Guidelines released for popular food safety lock

BEIJING: One year after creating the food safety lock, which has become popular nationwide, the Xuhui district Market Reg­ulation Administration in Shanghai has introduced guidelines on its use and manufacture.Similar to a luggage tag and secured around a carrying bag, it has to be broken to be unlocked. The disposable lock is intended to guarantee that food is not tampered with during delivery from the restaurant to the customer.

“It’s like putting a safety belt on the meal box,” said Zhai Hengyao, an official with the district administration.

“But the safety belt has been so popular that we have seen a growing number of food business operators improvising with their own versions, so we think it’s time to introduce guidelines and eliminate confusion.”

After the administration introduced the food safety lock in June last year, food delivery giant Meituan adopted it and has since had millions of its orders “locked” with the device.

The new guidelines require the locks to be made from recyclable plastic complying with the country’s food safety regulations.

They also suggest that the locks be waterproof and be opened with an amount of force equivalent to that needed to unscrew a plastic water bottle cap, Zhai said.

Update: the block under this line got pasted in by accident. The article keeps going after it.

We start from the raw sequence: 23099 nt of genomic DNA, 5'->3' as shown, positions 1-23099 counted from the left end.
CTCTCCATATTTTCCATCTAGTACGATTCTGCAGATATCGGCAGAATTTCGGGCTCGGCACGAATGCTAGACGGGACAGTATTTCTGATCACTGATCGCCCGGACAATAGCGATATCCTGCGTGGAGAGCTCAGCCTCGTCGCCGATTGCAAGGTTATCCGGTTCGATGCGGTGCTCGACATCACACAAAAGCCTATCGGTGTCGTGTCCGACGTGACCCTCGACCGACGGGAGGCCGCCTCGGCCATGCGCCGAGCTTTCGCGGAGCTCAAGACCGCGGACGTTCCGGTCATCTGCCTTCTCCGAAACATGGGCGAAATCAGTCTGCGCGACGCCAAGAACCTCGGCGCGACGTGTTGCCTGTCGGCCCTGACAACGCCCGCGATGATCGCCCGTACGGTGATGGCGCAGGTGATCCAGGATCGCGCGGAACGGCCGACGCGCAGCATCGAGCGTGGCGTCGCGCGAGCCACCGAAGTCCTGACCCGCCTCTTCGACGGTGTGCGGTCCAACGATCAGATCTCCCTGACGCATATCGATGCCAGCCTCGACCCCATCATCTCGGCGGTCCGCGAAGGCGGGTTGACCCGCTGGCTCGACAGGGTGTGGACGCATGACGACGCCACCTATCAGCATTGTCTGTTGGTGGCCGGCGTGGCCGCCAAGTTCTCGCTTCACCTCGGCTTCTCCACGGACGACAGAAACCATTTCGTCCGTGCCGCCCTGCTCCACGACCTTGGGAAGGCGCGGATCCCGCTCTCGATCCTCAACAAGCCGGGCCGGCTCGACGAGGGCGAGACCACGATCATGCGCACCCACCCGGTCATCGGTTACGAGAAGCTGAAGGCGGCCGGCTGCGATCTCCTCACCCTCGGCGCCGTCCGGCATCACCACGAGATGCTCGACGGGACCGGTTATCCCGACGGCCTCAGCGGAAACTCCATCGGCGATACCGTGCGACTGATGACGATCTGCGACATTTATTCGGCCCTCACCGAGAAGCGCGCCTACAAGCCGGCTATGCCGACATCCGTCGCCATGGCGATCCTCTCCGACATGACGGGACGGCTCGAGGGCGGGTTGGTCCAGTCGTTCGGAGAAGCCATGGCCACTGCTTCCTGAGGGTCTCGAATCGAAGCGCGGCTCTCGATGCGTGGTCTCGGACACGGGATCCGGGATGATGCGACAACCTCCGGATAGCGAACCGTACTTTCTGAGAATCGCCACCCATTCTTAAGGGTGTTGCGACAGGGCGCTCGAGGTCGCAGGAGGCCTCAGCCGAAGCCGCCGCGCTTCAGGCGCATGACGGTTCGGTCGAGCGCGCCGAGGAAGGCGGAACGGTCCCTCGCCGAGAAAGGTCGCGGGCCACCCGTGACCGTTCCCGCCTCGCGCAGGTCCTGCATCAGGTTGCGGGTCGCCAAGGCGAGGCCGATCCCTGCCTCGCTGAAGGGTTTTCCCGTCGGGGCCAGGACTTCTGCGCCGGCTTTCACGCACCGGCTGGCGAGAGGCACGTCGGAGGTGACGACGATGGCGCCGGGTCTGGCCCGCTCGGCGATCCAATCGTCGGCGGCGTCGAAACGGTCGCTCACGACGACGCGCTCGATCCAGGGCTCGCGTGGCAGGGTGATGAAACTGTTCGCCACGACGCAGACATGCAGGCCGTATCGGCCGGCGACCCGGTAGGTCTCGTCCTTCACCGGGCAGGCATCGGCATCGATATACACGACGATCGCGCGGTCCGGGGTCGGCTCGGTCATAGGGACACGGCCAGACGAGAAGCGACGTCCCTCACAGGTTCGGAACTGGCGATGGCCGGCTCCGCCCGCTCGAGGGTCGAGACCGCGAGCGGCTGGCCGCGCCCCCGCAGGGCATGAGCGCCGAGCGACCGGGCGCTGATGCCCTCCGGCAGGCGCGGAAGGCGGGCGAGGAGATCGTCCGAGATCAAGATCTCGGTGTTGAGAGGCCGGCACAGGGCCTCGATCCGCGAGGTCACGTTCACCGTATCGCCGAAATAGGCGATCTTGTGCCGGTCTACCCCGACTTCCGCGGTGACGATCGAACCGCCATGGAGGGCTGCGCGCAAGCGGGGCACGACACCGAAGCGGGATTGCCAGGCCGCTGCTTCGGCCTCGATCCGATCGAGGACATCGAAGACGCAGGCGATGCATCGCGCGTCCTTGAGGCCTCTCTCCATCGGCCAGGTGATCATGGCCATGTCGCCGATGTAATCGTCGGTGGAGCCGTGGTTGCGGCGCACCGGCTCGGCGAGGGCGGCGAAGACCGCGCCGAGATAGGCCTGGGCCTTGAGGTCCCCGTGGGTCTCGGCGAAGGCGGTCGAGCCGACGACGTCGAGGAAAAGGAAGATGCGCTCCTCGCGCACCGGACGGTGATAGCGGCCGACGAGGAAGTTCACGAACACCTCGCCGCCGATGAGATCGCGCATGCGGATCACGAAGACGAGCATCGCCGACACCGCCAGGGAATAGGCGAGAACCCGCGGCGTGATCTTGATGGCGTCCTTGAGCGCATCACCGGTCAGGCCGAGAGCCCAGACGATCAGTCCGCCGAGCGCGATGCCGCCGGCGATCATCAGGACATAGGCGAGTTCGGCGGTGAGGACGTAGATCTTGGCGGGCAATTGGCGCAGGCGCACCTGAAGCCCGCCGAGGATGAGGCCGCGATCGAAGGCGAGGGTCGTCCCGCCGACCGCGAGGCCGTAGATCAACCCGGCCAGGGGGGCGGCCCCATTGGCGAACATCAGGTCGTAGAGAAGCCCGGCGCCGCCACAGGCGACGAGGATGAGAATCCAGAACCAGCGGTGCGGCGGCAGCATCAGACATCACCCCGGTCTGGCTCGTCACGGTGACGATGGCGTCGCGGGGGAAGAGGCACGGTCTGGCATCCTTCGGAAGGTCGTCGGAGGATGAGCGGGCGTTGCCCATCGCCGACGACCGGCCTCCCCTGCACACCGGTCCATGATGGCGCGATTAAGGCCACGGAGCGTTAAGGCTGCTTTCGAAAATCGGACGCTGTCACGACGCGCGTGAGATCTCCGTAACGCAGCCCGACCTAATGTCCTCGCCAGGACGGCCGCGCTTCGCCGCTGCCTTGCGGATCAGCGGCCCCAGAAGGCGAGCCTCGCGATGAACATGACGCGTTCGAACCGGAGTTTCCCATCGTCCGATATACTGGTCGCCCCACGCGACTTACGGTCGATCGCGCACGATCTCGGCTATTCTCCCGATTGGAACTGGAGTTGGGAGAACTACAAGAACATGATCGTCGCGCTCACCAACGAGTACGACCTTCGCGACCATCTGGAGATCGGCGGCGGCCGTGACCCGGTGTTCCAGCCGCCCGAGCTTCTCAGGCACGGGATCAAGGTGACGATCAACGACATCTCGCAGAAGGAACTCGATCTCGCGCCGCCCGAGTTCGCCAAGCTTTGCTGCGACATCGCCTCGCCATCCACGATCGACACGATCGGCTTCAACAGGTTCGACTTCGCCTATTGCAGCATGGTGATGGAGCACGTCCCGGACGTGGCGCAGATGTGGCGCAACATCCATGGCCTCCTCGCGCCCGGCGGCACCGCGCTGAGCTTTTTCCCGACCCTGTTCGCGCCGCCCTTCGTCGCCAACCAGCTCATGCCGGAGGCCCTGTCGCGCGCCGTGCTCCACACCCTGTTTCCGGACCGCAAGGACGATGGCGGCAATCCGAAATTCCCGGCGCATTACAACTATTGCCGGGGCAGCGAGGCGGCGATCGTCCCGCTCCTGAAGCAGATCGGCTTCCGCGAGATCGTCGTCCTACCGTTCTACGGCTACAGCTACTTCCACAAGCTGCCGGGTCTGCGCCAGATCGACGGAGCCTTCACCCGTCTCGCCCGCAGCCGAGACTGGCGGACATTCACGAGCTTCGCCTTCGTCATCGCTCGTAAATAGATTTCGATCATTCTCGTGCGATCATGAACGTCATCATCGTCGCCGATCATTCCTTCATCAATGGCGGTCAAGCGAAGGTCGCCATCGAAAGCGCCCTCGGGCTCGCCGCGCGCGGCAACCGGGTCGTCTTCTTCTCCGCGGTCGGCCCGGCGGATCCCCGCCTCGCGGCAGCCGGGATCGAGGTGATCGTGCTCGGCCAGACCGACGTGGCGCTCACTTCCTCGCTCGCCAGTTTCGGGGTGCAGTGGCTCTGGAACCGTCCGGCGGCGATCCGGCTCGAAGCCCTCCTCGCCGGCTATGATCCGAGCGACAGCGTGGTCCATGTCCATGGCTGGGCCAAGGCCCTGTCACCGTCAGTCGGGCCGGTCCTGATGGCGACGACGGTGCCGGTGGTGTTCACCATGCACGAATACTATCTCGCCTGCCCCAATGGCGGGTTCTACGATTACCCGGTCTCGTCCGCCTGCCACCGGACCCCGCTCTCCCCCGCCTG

The administration also said a recent Internet market regulation proposal by eight central government departments should be followed.

It calls for further regulation of the food delivery business and encourages the use of safety seals or locks.

“The whole nation has been investing so much to guarantee food safety from farms, to factories, to restaurants. Now it is important that the fruit of so much effort remains intact during the last kilometre to consumers’ dining tables,” Zhai said.

Tao Leijun, head of Mei­tuan delivery business, said “the lock can protect the rights of both consumers and delivery guys”.The company says consumers who find locks that have been tampered with can reject orders.

As China’s food delivery service increases in popularity, conflicts between consumers and deliverymen are rising.

In 2017, a delivery man in Guangdong province was caught on a security camera in an elevator taking bites from a meal before spitting the food back into the delivery box.

He then handed the meal to the customer as if nothing had happened. — China Daily/Asia News Network

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